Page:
As I reflect on it here in the park itself, I’m sitting on a rocky hump out in the open. There are a few Ponderosa pines within a hundred feet, and a dried up creekbed to the south. Around the south and north perimeters are homes, a reminder of the city’s encroachment.

I felt the rock and the dry moss, wondered if it was comfortable to sleep on, wondered if the moss would come back to life and offer moisture again.

I leave the woods and head to the south side to return to my car by a different way, and there across the street is a tall granite stone monument with an inscription. Chief Garry, it says, was taken by a member of the Hudson Bay Co. to a mission, and later came back to teach his people for 60 years. Whose version of his history is written, I wonder. The marvelous whites who felt educating him as a Protestant Christian would be good use of his passions? The man named Garry who insisted that the Spokane native should bear his name?

I head back into the city disgusted and bewildered, and I seek out other locations to learn more about Spokane’s favorite Native, Chief Garry.

First, I turn and see this mother, kneeling on a path with a toddler who wanted out of the stroller; they stay a while, watching, listening. The mother is unhurried, patient. Together, they enjoy “Drumheller’s” park in the way the Native Spokane Tribe members might appreciate.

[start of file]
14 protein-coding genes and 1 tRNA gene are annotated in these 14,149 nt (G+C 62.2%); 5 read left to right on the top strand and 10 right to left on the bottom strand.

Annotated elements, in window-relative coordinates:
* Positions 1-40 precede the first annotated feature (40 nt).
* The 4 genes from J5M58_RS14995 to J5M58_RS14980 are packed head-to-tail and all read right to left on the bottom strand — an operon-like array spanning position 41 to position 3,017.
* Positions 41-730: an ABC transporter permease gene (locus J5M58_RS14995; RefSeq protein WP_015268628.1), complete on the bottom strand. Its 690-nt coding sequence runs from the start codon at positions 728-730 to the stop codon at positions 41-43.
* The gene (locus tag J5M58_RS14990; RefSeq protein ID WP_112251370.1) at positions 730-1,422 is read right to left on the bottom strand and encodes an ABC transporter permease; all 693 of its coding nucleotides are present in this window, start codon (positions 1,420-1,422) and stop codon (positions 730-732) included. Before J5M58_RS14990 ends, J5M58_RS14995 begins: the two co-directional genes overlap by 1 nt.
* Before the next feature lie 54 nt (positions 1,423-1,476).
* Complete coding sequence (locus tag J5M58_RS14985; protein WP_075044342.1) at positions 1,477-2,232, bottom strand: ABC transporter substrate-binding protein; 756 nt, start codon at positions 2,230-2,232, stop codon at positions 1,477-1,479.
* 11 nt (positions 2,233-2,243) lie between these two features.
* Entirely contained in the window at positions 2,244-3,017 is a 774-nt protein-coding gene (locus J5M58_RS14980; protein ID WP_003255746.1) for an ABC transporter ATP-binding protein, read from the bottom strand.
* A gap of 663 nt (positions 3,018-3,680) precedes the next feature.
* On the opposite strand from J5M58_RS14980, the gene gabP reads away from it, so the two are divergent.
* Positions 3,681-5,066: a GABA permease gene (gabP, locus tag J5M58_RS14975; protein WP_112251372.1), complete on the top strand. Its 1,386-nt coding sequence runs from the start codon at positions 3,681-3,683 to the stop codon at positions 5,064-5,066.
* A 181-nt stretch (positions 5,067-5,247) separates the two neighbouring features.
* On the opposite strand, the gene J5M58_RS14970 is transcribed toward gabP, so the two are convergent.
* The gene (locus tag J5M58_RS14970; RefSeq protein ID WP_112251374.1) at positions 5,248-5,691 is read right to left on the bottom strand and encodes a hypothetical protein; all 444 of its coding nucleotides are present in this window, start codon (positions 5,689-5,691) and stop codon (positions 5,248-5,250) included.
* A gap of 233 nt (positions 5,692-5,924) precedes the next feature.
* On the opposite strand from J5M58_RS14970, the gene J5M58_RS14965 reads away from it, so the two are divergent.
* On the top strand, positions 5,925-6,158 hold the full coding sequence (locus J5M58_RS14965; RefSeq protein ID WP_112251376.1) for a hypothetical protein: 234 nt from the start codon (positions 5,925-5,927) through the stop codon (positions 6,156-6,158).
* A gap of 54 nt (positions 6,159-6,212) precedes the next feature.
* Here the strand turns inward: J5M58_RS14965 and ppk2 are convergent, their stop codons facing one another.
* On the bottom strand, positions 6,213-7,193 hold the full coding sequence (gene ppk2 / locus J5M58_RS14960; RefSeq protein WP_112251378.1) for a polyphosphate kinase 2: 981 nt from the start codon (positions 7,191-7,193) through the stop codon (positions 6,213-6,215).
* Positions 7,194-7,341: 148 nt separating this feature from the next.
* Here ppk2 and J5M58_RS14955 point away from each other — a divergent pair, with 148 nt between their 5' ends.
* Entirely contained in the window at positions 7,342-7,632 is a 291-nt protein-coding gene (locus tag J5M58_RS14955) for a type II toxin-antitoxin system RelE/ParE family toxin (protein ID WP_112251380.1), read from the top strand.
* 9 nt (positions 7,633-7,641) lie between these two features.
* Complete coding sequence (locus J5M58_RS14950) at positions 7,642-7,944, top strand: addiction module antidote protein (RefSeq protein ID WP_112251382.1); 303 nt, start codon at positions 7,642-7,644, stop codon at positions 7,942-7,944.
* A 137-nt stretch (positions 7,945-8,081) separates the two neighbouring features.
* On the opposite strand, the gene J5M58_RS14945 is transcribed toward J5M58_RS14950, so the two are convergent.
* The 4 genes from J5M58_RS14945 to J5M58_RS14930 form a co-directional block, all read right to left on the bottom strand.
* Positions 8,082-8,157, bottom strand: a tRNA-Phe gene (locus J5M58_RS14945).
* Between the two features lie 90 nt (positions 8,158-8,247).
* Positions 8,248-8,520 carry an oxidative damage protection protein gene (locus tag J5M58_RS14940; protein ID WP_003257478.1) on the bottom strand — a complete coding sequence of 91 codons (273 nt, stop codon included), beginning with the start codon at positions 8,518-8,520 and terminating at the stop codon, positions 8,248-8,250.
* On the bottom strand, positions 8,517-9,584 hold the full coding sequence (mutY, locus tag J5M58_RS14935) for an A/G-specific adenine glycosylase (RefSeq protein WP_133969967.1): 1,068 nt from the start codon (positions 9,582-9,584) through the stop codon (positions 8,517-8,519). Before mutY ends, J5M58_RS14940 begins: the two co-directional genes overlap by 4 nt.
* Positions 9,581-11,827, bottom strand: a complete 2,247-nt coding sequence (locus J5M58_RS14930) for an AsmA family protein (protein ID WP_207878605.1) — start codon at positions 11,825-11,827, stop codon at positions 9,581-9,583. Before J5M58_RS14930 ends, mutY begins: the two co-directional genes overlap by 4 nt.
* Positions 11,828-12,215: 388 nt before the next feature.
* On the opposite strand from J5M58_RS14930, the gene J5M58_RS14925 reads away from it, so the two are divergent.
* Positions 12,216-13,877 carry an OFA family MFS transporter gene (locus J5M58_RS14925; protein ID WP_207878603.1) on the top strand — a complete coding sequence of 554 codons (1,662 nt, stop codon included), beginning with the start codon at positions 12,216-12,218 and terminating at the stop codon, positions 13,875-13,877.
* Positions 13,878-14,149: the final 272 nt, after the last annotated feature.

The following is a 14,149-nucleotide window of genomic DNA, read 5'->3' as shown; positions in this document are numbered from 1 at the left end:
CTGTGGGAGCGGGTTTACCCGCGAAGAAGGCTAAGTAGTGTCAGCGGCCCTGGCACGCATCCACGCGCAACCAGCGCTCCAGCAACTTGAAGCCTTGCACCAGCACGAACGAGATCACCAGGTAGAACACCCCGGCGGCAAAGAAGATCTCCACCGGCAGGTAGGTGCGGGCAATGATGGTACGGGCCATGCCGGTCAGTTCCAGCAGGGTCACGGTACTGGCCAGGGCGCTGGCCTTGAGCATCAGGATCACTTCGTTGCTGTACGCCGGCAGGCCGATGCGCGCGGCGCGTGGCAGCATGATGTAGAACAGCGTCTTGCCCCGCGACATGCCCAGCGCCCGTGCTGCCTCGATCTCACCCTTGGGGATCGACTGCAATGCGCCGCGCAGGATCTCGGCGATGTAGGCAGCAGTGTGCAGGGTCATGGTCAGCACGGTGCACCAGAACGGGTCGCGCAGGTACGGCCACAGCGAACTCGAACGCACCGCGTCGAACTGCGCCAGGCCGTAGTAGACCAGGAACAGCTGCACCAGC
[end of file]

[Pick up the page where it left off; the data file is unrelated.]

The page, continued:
The east border of Drumheller Springs Park, seen along Ash St., north of Northwest Blvd.
The steps on the left pass by what is now a tiny trickle of a stream, now flowing through a pipe.
At right, the willows in a dry creek bed on the upper portion of the park.
A monument placed across the street at the south border of Drumheller Springs Park.
At right, a mother and child pause during their stroll through the park.

This reflection is part of a walking meditation project for a graduate course, “Contemporary Strategies to Counter Hate,” at Gonzaga University. Other walking meditations include:

The River Speaks

Trespassing at Muir Hill

I Know You Broke the River

Beware of Suspicious Activity

Angela Davis: Controversy, Commitment, Courage

COML 530 | Women, Communication and Leadership
2020 Fall | C. Cunningham | Kate Vanskike

(Image: counter-clockwise from top left.
Screenshot of Zoom meeting from the author;
the letter C by artist Amber Hoit in Spokane’s Black Lives Mural;
an event advertisement by University of San Francisco)